There are obvious appeals to dancing with the Devil (upper or lower case) but few consider the Devil’s due. Choices are made, words are spoken, and acts are carried out but consequences are often not considered. We think of the of allure of the pale moonlight but not of the condemnation of the court that follows. We live in a time long since Salem but has much changed? If you choose to dance, innocent or not, be prepared to find yourself in accused of witchcraft (or something of the sort), guilty or not.

-K-

Give the Devil His Due: The Mix Tape

A Side

  1. “The Devil Wears a Suit and Tie”–Colter Wall
  2. “The Devil’s Right Hand”–Bob Seger
  3. “The Devil Went Down to Georgia”–The Charlie Daniels Band
  4. “The Devil Takes Crae of His Own”–Band of Skulls
  5. “Friend of the Devil”–Ramblin’ Jack Eliot
  6. “Speak of the Devil”–Chris Isaak
  7. “Seven Devils”–Florence and the Machine
  8. “Sympathy for the Devil”–The Rolling Stones
“Dock Jukebox”

B Side

  1. “Born By the Devil”–Lightnin’ Hopkins
  2. “Me and the Devil Blues”–Eric Clapton
  3. “The Devil Had a Hold of Me”–Gillian Welch
  4. “Me and the Devil”–Gill Scott-Heron
  5. “Preaching Blues (Up Jumped the Devil)”–Robert Johnson
  6. “The Devil’s Gonna Lie”–Otis Taylor
  7. “Devil’s Got to Burn”–James Blood Ulmer
  8. “Keep the Devil Down”–North Mississippi Allstars

-K-

Authors on Working

Several Cents Worth of Common Sense

  • “The best work that anybody ever writes is the work that is on the verge of embarrassing him, always.” -Arthur Miller-
  • “You should not confuse your career with your life.” -Dave Barry-
  • “Do not whine…Do not complain. Work harder. Spend more time alone.” -Joan Didion-
“Notice”

  • “Without ambition one starts nothing. Without work one finishes nothing.” -Ralph Waldo Emerson-
  • “Apparently I lack some particular perversion which today’s employer is seeking.” -Patrick Kennedy Toole-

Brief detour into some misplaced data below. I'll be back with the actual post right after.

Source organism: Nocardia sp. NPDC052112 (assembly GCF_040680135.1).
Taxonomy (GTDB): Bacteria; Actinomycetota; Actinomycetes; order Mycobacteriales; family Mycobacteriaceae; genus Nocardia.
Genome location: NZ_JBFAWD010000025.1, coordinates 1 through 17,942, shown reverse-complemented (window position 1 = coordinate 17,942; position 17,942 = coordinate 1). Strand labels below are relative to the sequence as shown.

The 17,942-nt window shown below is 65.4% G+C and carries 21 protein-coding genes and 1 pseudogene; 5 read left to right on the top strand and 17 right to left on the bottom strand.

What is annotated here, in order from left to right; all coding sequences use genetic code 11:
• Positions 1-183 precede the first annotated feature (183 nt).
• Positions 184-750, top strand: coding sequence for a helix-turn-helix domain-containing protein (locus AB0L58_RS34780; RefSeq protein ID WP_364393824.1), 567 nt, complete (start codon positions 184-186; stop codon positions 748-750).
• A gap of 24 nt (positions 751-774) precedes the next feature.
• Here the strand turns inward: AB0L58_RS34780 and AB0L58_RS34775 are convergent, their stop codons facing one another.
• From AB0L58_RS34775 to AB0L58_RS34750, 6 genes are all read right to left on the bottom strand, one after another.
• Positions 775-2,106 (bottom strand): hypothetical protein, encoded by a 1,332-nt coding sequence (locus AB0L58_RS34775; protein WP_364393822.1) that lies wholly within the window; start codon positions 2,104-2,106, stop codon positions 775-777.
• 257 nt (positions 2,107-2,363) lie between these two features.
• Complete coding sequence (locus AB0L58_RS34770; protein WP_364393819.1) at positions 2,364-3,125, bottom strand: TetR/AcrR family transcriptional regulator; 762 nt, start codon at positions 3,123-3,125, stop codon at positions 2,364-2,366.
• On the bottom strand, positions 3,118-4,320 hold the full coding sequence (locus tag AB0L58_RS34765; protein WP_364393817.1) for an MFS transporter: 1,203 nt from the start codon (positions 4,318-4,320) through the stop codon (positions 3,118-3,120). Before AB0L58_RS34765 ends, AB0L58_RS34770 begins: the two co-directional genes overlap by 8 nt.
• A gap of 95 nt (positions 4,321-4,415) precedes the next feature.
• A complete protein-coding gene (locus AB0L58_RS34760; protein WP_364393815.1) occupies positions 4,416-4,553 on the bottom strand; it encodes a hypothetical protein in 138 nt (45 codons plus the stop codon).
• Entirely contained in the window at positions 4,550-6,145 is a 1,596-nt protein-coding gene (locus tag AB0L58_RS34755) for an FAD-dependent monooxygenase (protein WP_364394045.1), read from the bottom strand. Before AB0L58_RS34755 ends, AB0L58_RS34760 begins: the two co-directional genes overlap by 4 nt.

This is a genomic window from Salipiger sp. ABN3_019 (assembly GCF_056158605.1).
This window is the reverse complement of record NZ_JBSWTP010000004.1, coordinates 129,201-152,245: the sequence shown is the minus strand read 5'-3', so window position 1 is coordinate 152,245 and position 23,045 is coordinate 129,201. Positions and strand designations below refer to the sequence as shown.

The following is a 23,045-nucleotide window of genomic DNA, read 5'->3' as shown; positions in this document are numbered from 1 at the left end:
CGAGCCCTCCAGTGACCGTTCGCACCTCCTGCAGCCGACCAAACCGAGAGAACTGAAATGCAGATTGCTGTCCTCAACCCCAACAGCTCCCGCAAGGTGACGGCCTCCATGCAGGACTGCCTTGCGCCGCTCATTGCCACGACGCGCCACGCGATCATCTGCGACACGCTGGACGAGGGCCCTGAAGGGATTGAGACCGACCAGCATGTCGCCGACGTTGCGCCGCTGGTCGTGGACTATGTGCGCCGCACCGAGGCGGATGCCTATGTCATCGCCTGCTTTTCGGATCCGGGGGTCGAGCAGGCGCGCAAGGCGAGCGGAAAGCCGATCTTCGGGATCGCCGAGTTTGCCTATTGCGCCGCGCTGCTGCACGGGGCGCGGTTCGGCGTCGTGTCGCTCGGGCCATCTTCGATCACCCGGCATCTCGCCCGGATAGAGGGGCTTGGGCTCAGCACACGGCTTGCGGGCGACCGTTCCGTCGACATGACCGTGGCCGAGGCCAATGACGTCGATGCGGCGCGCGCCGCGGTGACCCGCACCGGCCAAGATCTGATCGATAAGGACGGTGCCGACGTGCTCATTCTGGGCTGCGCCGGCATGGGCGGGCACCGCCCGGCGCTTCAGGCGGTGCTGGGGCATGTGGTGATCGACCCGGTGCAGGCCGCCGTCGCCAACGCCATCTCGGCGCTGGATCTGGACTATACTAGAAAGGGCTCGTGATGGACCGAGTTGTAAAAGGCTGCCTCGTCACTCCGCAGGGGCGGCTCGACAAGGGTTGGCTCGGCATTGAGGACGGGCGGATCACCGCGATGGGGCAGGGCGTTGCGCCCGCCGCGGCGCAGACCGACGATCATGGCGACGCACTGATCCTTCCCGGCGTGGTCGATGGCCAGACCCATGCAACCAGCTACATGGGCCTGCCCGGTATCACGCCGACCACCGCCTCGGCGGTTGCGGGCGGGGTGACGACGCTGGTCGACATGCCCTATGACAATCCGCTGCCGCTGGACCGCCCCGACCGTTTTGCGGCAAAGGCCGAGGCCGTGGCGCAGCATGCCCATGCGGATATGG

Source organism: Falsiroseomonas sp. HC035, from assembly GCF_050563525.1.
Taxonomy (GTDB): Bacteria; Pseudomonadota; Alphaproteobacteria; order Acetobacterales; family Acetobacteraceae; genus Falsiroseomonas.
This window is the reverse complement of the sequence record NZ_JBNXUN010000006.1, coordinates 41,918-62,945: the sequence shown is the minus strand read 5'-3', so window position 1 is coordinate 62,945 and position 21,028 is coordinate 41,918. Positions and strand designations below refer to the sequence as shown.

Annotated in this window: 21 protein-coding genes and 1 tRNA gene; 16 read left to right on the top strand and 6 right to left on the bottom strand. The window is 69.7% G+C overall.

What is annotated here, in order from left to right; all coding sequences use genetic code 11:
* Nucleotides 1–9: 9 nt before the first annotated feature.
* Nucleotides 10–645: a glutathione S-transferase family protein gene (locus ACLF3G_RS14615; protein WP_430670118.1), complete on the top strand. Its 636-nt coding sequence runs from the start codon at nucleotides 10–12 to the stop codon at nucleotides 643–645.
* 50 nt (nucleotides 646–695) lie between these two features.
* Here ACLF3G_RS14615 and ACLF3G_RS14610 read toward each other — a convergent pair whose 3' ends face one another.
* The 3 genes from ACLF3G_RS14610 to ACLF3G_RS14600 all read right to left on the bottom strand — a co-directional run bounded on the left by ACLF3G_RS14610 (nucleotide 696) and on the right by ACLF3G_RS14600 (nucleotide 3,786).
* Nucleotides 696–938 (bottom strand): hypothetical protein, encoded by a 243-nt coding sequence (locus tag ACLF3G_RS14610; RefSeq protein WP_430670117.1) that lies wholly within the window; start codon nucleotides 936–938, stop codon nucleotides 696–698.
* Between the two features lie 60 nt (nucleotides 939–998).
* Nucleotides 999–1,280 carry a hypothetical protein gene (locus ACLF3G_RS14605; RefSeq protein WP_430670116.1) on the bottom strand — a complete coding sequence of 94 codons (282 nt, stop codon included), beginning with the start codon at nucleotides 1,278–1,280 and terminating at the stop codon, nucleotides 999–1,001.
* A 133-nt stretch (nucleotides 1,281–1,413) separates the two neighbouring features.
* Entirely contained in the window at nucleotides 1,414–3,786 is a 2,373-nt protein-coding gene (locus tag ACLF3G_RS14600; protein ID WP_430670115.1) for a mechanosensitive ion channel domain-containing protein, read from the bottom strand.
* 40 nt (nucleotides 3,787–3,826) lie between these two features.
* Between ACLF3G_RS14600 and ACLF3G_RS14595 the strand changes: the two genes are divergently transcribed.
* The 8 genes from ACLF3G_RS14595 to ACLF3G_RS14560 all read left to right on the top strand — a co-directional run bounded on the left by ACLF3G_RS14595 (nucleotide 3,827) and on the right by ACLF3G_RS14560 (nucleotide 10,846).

• “If you can do a half-assed job of anything, you are a one-eyed man in a kingdom of the blind.” -Kurt Vonnegut-
  • “In a culture that relentlessly promotes avarice and excess as the good life, a person happy doing his own work is usually considered an eccentric, if not subversive.” -Bill Waterson-

-K-

Some More Thoughts on Warning Signs

or Knowing When to Stop

It’s hovering around 100 degrees out here in the Midwest, and I’m drinking my second cup of coffee while tapping away at a couple thoughts. It was my Pops who told me hot coffee on a hot day helps regulate the body temperature. I never asked where he picked up that bit of wisdom. Did he learn it growing up in Harlan County, while serving in the Army, or maybe while working as a chemical operator? With his passing the origin of that piece of advice is lost much like the origin of his advice about knowing when to stop.

“Stop Sign”

Pops warned me that there wouldn’t always be clearly posted stop signs throughout life. Sometimes I would have to use my best judgement, to realize that many individuals and institutions do not have my best interests in mind. He told me knowing when to stop, when not to follow, or when to go my own way wouldn’t be an easy skill to master but was one worth learning. Pops’ advice wasn’t unique. Most of us have been taught something similar at some time. But many of us (myself included) need to develop this skill now more than ever. I mentioned a couple weeks ago that warning signs abound and we often ignore them for one reason or another. Maybe we’ve become a little too complacent. Maybe we need to work a little harder at keeping an eye and ear out for those not so clearly posted stop signs.

-K-

Website Powered by WordPress.com.

Up ↑